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German travel company says no to dolphin shows

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An orca swims in the Antarctic Sound. bberwyn photo.

Decision based on animal welfare concerns

By Summit Voice

FRISCO — Germany’s largest travel agency and tour operator has announced that it won’t be offering any more trips to destinations that keep whales and dolphins in captivity.

TUI Deutschland officials made the decision after aligning themselves with an advocacy group that has highlighted just a few of the problems faced by captive cetaceans, including tiny enclosures and disruption of social structures.

TUI also cited information from the CNN documentary Blackfish, which is set to air once again on Feb. 9. The company also said it won’t offer trips to destinations that advertise swimming with dolphins, according to the German publication Die Welt.

While facilities like SeaWorld and other marine parks see themselves as good stewards of marine mammals, public pressure is growing to end the practice of showing whales and dolphins for entertainment.

German wildlife advocates said recent worldwide attention on the gruesome dolphin slaughter in Taji also helped push the huge tour operator toward the decision.

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Environment: Dolphins hit by Deepwater Horizon spill are suffering from lung disease and hormone deficiencies

‘”I’ve never seen such a high prevalence of very sick animals …”

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Oil from the Deepwater Horizon disaster is making dolphins very ill.

By Summit Voice

FRISCO — Dolphins exposed to heavy doses of oil from the Deepwater Horizon disaster are experiencing lung disease at five times the rate of dolphin populations in other areas, federal researchers reported in a new study published this week. The scientists also found that 25 percent of the Barataria Bay dolphins were significantly underweight and the population overall had very low levels of adrenal hormones, which are critical for responding to stress.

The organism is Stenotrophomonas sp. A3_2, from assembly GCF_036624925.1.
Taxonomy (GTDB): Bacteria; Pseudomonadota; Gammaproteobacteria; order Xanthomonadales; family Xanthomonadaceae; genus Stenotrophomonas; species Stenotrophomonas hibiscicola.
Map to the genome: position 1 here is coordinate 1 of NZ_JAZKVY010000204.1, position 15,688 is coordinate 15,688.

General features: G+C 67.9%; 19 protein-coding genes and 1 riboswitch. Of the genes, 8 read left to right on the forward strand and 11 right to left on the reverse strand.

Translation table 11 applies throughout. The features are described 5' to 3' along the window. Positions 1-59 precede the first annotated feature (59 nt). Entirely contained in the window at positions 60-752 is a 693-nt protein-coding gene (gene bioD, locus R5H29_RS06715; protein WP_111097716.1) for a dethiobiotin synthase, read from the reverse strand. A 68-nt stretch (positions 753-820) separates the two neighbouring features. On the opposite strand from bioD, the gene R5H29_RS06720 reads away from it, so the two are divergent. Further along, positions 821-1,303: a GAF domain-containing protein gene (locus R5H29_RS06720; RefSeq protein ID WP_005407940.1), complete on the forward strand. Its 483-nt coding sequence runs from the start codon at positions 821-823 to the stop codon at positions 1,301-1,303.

“I’ve never seen such a high prevalence of very sick animals — and with unusual conditions such as the adrenal hormone abnormalities,” said lead author Dr. Lori Schacke, who announced similar findings in March 2012. Continue reading

Oceans: Study tests dolphins for mercury exposure

Dolphins off the coast of Florida have been exposed to more mercury than captive dolphins fed a controlled diet. PHOTO BY BOB BERWYN.

Results suggest that Florida coastal waters have high levels of the toxic metal

By Summit Voice

SUMMIT COUNTY — A new study by researchers from The Johns Hopkins University and The National Aquarium shows that wild dolphins have higher levels of mercury than their captive cousins, suggesting that mercury pollution in the oceans is a continuing problem.

The captive animals were fed a controlled diet, while the wild mammals dined on marine life that may carry more of the toxic metal.

The study found lower levels of mercury in the captive animals, particularly compared to wild dolphins tested off the Atlantic and Gulf coasts of Florida, a state that is in the path of mercury-laden fumes from power plants. The aquarium dolphins are fed smaller fish from North Atlantic waters, where mercury pollution is less prevalent. Continue reading

Grim outlook for dolphins exposed to BP oil in Gulf

Critical hormones affected in almost half the marine mammals studied

A bottlenose dolphin in the Gulf of Mexico. PHOTO BY BOB BERWYN.

By Bob Berwyn

SUMMIT COUNTY —The scope of the Deepwater Horizon oil disaster was so unprecedented that biologists weren’t sure what they would find when they started investigating dolphin health in Barataria Bay, off the coast of Louisiana.

What they did find was disturbing. Many dolphins are underweight and anemic, have low blood sugar and suffers symptoms of liver and lung disease, NOAA researchers said last week. Nearly half of the 32 dolphins studied also have abnormally low levels of hormones that help with stress response, metabolism and immune function.

“This was truly an unprecedented event – there was little existing data that would indicate what effects might be seen specifically in dolphins (or other cetaceans) exposed to oil for a prolonged period of time,” Dr. Lori Schwacke said via email. “However, there have been experimental studies of health effects in another mammal (mink) exposed to oil over several months, and the health issues that we see in these dolphins are consistent with the adverse effects seen in the mink studies,” she said. Continue reading

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